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Valeant Still Dovish…But Where’s Hope?



valeant long term debt

Valeant Still Dovish…But Where's Hope?

This has been a rough week for Valeant Pharaceutical's.

After a less the perfect earning report on Wednesday, Valeant's stock plunged 51%. On Thursday the stock fell 9 points more.

This all after Valeant CEO Michael Pearson let a $600 Million dollar typo pass by.

Investors have been punishing the stock lately but there are bullish cases for the current price, regardless of the many obstacles Valeant needs to overcome.

There is seemingly no end to Valeant Pharmaceuticals International’s pain. But that creates opportunity for debt investors with a strong stomach.

Valeant’s stock fell sharply yet again on Thursday and is now down 90% from last summer’s record. The latest plunge came after Valeant on Tuesday reported disappointing fourth-quarter figures and said it is in danger of breaching debt covenants due to financial-reporting issues.

This has caused prices to slide across Valeant’s more than $30 billion in debt. A senior bank loan maturing in 2020, for example, is quoted around 93 cents on the dollar; some unsecured notes fetch as low as 73 cents, according to FactSet. Those prices reflect too much fear, though.

Granted, there is good reason for debt-price divergence. Loans account for roughly $12 billion of Valeant’s debt, which are secured by company assets. There is also a $1.5 billion bank revolver. The remainder is mainly notes that are unsecured, which makes potential recovery rates harder to predict.

That uncertainty is exacerbated by Valeant’s current predicament. For starters, investors don’t have audited 2015 financial statements. And Valeant’s future guidance seems highly uncertain.

valeant long term debt

The company expects about $6 billion in adjusted earnings before interest, taxes, depreciation and amortization over the next four quarters. But more than half of Valeant’s recent top 30 selling brands saw sequential declines in 2015’s fourth quarter.


Among decliners were two of Valeant’s best selling drugs, Xifaxan and Jublia. That puts the spotlight on longstanding fears Valeant’s old business model of buying drugs and raising prices won’t work any longer as payers and regulators push back.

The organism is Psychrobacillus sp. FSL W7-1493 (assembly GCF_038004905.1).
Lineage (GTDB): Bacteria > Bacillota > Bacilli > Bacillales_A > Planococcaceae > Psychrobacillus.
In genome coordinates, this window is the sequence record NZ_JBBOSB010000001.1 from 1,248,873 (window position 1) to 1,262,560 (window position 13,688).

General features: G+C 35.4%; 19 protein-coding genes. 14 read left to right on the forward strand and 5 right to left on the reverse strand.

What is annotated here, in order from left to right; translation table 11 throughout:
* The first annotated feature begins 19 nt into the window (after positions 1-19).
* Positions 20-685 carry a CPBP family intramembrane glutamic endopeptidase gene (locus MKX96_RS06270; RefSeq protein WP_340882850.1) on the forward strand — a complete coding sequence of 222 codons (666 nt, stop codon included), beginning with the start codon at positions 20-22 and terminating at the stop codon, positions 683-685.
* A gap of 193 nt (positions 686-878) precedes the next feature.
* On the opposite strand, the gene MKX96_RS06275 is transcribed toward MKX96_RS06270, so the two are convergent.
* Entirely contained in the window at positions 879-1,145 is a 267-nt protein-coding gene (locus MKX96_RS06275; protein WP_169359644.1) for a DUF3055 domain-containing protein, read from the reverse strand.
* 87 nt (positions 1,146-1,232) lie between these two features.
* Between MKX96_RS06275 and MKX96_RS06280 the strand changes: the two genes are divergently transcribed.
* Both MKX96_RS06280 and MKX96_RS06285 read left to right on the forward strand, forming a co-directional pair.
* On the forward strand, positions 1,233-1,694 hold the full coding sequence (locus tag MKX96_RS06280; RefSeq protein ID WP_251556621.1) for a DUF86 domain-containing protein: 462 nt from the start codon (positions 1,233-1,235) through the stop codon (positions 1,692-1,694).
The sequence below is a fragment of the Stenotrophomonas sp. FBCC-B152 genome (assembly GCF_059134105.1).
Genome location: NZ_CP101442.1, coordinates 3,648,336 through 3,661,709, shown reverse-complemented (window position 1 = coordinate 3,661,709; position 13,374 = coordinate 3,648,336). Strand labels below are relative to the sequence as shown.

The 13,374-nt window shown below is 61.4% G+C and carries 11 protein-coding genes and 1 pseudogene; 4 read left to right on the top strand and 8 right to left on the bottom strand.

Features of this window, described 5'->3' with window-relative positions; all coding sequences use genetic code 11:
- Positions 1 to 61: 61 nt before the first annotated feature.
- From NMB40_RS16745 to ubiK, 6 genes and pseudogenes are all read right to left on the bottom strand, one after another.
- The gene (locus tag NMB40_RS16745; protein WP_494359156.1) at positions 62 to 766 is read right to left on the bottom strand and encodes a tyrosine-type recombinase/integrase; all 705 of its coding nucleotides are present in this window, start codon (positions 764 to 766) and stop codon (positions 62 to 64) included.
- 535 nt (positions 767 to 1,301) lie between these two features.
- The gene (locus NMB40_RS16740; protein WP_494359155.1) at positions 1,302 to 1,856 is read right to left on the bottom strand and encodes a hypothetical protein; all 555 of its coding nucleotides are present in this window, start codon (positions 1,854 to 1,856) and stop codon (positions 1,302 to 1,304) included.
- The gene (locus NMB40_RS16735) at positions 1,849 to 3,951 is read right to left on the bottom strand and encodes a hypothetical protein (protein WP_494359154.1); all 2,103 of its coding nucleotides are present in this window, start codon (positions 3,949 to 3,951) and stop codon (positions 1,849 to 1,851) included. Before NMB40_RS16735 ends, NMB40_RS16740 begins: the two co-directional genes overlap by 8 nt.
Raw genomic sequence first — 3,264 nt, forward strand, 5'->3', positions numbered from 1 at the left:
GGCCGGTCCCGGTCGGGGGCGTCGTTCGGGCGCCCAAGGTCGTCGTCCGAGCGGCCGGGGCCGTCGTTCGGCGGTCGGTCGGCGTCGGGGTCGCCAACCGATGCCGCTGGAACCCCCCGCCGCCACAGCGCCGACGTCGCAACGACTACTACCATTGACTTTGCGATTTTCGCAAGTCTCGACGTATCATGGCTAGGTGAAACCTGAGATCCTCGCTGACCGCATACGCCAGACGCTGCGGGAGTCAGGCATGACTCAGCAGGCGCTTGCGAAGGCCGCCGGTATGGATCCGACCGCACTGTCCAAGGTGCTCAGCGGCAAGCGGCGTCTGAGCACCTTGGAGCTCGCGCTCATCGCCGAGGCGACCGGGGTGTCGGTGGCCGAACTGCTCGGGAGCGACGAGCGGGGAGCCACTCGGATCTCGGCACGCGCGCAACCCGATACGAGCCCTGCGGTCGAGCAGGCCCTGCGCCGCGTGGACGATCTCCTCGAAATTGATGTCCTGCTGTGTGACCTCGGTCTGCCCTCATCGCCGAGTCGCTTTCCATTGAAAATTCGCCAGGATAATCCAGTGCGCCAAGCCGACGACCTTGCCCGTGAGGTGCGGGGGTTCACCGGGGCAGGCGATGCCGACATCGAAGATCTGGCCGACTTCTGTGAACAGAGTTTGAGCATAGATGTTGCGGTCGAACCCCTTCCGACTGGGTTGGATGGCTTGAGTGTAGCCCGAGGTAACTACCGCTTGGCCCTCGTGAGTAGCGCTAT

Still, it is tough to see a scenario in which the secured loans aren’t repaid. That would entail the company’s stock market value of around $10 billion being wiped out and recoveries on its total debt of less than 50%.

So the secured loans seem to offer the potential for solid returns. While those may not be spectacular, they are juicy in light of low yields on offer elsewhere.

And don’t write off the unsecured bonds yet, at least not at these prices. Analysts at Gimme Credit, a bond research firm long wary of Valeant, expect the covenant breach “will be cured…or resolved without any risk that puts the company in bankruptcy.”

Valeant doesn’t appear to be at risk of default because it can’t make interest or debt payments. Even if Valeant’s Ebitda came in at just 50% of expected levels, this should still exceed annual interest expense by almost $1 billion.

A bankruptcy filing due to a technical default is less likely. Given that, at around 75 cents on the dollar, some unsecured notes offer potential for significant returns, albeit with more risk.

A possible threat would be if some holders push for accelerated repayment of debt. That, though, would likely be resolved with a special payment by the company.

This is little comfort to stockholders. But opportunistic debt investors don’t have to share their pain.


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